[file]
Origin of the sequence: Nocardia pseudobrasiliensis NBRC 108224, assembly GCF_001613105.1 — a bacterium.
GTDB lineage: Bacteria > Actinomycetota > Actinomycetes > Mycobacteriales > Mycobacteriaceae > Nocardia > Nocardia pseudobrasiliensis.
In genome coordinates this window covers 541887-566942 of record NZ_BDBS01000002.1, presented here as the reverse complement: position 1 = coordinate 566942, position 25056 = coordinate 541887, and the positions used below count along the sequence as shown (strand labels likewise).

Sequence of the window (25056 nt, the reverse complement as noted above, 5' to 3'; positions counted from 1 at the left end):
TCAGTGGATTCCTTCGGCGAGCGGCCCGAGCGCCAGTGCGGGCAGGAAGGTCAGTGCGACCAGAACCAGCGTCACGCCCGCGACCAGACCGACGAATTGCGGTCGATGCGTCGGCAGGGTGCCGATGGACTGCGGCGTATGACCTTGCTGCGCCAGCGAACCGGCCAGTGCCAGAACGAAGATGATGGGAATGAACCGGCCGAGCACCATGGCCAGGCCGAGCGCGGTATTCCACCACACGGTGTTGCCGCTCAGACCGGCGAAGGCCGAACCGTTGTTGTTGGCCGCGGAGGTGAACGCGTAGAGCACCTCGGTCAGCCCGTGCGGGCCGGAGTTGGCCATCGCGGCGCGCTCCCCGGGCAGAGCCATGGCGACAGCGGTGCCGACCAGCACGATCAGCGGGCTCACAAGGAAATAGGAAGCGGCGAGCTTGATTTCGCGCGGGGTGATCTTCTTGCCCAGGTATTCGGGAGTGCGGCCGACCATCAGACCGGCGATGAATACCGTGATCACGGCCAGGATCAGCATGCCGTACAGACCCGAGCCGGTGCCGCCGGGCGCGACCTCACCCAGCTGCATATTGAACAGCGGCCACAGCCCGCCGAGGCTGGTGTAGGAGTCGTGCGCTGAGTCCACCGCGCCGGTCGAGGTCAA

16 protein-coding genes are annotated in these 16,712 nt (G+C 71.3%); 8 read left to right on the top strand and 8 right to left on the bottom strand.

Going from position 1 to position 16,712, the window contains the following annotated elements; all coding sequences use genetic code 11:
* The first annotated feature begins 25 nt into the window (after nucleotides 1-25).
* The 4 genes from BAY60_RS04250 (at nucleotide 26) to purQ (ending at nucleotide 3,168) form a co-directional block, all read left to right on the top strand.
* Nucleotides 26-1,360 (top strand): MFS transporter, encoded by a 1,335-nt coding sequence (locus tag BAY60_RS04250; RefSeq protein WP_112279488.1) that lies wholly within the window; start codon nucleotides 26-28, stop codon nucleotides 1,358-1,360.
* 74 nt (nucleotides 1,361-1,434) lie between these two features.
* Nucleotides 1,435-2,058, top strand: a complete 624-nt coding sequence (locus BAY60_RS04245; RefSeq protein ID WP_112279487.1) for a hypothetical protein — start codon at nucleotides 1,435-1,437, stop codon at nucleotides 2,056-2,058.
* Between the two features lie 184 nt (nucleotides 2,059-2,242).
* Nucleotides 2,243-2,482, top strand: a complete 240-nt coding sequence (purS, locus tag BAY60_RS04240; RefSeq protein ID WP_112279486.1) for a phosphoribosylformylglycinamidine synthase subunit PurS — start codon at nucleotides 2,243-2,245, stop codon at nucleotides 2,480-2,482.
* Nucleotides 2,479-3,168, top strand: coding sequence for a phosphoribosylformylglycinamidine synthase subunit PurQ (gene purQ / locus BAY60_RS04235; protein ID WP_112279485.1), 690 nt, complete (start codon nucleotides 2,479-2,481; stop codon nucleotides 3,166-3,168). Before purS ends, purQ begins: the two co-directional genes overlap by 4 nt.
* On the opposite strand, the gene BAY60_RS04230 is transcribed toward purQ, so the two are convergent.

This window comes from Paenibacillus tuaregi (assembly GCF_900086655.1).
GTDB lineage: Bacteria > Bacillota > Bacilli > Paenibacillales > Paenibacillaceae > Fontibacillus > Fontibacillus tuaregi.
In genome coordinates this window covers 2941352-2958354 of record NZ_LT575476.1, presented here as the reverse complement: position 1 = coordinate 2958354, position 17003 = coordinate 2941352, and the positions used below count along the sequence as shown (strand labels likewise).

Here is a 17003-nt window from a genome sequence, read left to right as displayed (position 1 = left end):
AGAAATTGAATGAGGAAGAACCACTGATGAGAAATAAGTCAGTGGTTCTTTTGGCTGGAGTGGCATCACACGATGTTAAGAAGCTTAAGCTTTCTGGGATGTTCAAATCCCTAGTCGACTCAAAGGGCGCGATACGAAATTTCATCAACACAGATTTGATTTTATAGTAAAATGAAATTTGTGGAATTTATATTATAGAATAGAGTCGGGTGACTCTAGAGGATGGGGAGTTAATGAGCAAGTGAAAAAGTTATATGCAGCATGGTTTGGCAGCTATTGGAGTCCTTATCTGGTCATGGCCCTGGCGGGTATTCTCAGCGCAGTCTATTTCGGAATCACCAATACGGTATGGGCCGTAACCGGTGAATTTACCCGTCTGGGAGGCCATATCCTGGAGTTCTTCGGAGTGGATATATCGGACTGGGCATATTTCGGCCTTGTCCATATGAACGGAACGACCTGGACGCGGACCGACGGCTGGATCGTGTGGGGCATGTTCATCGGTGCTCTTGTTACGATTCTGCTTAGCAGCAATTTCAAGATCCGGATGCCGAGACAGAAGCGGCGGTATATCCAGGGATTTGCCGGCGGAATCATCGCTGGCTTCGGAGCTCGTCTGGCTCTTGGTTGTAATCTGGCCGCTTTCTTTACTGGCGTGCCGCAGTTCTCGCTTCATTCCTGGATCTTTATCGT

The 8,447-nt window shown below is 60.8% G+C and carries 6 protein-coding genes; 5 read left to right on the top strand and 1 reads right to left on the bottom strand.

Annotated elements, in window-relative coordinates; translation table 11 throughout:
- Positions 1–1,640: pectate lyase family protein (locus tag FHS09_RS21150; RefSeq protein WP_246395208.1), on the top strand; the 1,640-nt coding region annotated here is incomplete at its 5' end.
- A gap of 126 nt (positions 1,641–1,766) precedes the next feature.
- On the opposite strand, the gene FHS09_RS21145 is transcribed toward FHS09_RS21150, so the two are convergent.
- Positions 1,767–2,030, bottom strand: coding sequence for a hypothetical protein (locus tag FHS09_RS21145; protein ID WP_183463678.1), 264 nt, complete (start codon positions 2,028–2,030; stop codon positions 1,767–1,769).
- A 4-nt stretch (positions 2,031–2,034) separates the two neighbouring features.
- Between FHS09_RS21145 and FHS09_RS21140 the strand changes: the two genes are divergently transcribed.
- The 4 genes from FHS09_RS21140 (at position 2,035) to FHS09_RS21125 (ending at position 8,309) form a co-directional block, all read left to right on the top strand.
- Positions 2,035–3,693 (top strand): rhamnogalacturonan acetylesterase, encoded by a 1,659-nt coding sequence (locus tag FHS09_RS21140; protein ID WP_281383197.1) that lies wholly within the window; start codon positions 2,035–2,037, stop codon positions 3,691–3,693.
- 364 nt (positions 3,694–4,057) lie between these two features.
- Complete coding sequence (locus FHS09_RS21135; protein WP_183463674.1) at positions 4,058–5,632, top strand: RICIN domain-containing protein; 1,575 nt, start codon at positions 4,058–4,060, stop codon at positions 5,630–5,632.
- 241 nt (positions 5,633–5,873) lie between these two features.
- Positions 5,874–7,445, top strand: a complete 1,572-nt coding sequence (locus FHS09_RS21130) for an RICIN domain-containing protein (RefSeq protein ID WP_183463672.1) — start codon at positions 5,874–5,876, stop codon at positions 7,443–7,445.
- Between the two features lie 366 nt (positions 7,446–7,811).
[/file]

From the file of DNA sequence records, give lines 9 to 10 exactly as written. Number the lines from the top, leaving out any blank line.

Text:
* The 4 genes from BAY60_RS04250 (at nucleotide 26) to purQ (ending at nucleotide 3,168) form a co-directional block, all read left to right on the top strand.
* Nucleotides 26-1,360 (top strand): MFS transporter, encoded by a 1,335-nt coding sequence (locus tag BAY60_RS04250; RefSeq protein WP_112279488.1) that lies wholly within the window; start codon nucleotides 26-28, stop codon nucleotides 1,358-1,360.